There is a mystique and allure around the final day of the season, certainly if you’re not being relegated.
It is the end of another nine months of endeavour, hope and effort (or not, in 2011). It signals a new beginning, it is football’s winter in the heart of real summer. Everything dies away and you’re left cradling whatever feast your team served up for you. Even relegated teams begin to look forward to competing in a league lower than before (how hard can it be?), whilst midtable also-rans are convinced that they’re going up, not down next season.
We say goodbye to players, we bid farewell to supporters who we sit next to every single week but would not normally invite out for a pint. We celebrate, even when there’s nothing to celebrate. For those who live their life in seasons, not years, it is our Christmas, with New Year’s Even coming the week before the big kick-off. That’s how the summer sometimes feels without football, like the expanse between Christmas and new year where you feel alright but with no purpose or focus.
That should be today. If things had remained on course, today we’d be celebrating the fact we’d survived in the third tier for the first time since 1985. It would be a rather poignant afternoon as the last time we retained our third-tier status was at Valley Parade in 1985. We’d raise a glass to the 56, we applaud departing heroes from our Championship season and we’d be full of hope for Michael Appleton’s vision for 2020/21. The opponents barely warrant a mention, unless it is a critical game, who cares whether it is Rochdale, Yeovil or Wycombe Wanderers? They’re only a bit-part player, a walk-on role in the final episode of Lincoln City, series 124.
I clearly recall my first-ever final day; May 2nd 1988. I had been to watch City in 86/87, but wasn’t at Swansea on that fateful afternoon. Instead, my whole family attended the game against Wycombe, we were pressed right up at the front behind the goal at the Railway End. It was quite an experience for a youngster, the sort that could turn you off top-flight football for good.
Others have stood out for me over the years. Watching us beat Blackpool 2-0 courtesy of Matt Carmichael’s brace of penalties was a big afternoon for me, as was missing out on a play-off spot under John beck in 1996/97 after losing 2-0 to Rochdale. A year later, another May 2nd, we were on the way back up again, this time automatically, just weeks after I got my first Imps’ tattoo. Again, a year later we were beaten by Wycombe and relegated, another example of the highs and lows.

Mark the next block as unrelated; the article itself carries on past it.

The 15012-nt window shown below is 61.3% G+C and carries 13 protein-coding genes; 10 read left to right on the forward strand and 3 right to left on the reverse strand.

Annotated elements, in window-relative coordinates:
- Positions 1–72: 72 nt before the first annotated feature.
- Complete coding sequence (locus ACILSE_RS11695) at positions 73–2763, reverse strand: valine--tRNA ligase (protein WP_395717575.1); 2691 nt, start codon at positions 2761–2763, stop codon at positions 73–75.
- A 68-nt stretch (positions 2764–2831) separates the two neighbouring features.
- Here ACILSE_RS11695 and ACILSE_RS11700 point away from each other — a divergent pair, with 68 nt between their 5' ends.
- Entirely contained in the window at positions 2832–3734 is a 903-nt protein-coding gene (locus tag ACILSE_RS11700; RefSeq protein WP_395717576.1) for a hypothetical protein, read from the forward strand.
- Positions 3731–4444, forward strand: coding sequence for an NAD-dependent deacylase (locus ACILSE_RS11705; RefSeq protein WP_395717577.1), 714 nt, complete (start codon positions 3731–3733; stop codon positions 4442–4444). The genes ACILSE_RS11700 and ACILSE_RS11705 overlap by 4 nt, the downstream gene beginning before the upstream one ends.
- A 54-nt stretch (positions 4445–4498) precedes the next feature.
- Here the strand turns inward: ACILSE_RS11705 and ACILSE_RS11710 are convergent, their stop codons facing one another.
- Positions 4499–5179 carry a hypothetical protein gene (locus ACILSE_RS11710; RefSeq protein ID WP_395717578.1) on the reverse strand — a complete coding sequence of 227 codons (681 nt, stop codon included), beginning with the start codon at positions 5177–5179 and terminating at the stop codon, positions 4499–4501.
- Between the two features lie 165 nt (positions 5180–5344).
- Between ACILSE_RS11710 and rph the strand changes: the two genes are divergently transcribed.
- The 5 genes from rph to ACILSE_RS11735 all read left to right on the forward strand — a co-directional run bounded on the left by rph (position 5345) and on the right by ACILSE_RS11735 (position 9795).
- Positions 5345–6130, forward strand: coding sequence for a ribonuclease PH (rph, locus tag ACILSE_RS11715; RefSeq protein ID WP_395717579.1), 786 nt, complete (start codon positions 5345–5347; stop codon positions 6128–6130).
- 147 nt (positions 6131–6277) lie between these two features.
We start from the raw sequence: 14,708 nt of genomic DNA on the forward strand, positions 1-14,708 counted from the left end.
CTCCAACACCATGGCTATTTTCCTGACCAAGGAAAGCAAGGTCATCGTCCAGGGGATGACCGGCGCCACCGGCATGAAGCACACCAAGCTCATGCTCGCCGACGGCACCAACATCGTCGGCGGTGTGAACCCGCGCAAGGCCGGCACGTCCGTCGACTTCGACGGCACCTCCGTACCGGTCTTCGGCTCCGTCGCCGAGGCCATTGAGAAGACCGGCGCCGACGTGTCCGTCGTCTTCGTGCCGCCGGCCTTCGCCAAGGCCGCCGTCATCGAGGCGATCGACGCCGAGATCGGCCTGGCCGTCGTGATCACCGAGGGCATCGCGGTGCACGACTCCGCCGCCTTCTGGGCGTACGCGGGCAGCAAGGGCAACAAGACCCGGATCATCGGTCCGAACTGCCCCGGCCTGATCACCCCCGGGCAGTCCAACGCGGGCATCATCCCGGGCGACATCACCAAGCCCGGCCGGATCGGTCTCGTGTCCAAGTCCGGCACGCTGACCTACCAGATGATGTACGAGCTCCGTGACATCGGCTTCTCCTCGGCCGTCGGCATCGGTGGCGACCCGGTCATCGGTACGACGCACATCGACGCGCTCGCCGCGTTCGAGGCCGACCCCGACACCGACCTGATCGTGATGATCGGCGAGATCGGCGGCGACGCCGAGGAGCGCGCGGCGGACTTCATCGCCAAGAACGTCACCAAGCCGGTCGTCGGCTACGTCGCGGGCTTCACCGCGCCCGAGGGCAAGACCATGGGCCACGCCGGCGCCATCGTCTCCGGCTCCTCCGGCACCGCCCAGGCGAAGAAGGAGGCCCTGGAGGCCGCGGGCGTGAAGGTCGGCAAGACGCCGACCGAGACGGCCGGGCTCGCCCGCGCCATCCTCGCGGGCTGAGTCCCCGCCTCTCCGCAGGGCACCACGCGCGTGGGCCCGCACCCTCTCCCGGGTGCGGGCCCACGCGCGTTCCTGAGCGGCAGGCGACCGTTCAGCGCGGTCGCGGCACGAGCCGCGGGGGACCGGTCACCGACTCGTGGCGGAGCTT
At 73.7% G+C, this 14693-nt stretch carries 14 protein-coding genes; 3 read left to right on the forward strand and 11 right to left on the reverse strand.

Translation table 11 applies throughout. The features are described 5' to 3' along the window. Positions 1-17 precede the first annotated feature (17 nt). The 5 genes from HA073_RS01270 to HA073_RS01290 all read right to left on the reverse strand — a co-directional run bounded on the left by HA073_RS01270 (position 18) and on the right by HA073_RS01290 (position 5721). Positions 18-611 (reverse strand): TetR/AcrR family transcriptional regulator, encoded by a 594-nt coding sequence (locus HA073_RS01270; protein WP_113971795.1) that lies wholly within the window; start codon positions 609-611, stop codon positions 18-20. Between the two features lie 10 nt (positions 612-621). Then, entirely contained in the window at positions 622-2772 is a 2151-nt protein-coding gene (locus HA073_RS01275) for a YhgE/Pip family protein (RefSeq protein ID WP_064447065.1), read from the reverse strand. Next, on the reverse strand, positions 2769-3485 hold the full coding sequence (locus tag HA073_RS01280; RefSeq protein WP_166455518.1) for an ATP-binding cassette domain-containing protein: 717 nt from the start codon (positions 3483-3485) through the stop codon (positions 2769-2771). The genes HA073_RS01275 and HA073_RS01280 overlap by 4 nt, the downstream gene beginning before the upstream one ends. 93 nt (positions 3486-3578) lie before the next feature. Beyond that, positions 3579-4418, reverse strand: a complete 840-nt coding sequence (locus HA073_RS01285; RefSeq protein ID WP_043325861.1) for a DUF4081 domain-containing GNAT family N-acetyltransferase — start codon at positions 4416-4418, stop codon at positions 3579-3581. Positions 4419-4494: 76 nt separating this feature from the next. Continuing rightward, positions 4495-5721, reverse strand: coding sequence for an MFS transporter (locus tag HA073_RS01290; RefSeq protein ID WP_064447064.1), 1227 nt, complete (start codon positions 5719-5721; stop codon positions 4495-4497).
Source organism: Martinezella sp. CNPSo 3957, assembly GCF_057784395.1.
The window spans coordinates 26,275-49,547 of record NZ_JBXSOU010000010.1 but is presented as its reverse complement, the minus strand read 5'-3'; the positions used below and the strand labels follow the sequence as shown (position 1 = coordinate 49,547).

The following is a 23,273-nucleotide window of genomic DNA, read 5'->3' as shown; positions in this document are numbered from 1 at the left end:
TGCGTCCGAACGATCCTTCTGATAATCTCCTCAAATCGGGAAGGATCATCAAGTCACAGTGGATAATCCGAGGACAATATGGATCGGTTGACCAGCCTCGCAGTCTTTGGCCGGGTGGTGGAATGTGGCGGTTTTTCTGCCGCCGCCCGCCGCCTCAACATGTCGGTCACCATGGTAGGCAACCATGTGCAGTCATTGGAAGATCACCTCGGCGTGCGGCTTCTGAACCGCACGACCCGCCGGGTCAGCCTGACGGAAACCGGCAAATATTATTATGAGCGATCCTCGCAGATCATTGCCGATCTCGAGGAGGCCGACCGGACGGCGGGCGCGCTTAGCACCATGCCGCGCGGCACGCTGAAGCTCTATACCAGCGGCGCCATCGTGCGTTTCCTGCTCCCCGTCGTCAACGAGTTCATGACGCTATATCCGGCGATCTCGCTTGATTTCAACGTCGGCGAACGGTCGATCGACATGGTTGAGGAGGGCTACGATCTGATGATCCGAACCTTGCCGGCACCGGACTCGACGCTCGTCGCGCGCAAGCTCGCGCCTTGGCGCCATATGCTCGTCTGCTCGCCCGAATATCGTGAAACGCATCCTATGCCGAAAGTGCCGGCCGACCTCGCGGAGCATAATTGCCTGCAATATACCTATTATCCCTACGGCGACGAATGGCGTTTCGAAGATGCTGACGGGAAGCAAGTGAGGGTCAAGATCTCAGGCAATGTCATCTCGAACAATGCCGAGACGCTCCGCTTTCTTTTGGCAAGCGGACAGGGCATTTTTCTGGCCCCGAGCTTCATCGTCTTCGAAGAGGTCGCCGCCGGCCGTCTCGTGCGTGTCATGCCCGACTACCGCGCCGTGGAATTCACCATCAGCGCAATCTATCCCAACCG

2011 brought a final day like I’d never experienced. Having not been at Swansea, nothing could prepare me for the desolation and disgust I felt when we went down. I was in a seriously bad place personally, my own mental health resting on a knife-edge. I drove home from that game at the very bottom of the barrel, my 2010/11 season comfortably the worst ever both on and off the field. In July 2011 I met Fe and a new season started.
Recently, the final day has been one of celebration. I know Macclesfield wasn’t the last game, but it was our final home game and perhaps the very best day of my footballing life. Wycombe in 1988 was great because we went up, but in 2017 I understood much more. Football for a 10-year-old is black and white, heroes and villains, but when you’re approaching 40 it is very different. A year later, as we secured a play-off place, I was laid up in a hospital with steel rods freshly inserted in my back; not the best final game ever. That brings us to last year and one of the oddest; the day we were crowned champions and yet perhaps a little bit of an anti-climax after two matches of celebrations prior.
Some final days are not even that; the march around Lincoln in 2001/02 wasn’t the final game of the season, but it was a final day at home like no other. It really could have been the ‘final day’ as such; we didn’t know what the hell was going to happen. Now, 18 years later, we’re in the same boat. It’s May 2nd, a day the sun always shines on, a day when we’d be drinking on the High Street, having fun and basking in safety and instead, we’re all at our homes, wishing things were different.
They will be, one day, but for now we’re left with our memories and a handful of hope for the future. Nobody knows what the future holds; work by May 26th, football by January 2012, it’s all speculation. To celebrate the final day together, Bubs has put together some images from his favourite final days. We’ve avoided the obvious three, mentioned above because that wonderful era has been done to death recently. This football club existed before 2016 and it will go on long after 2019, so as you watch a great moment from the Cowley era this afternoon, we’re celebrating some of the moments from before.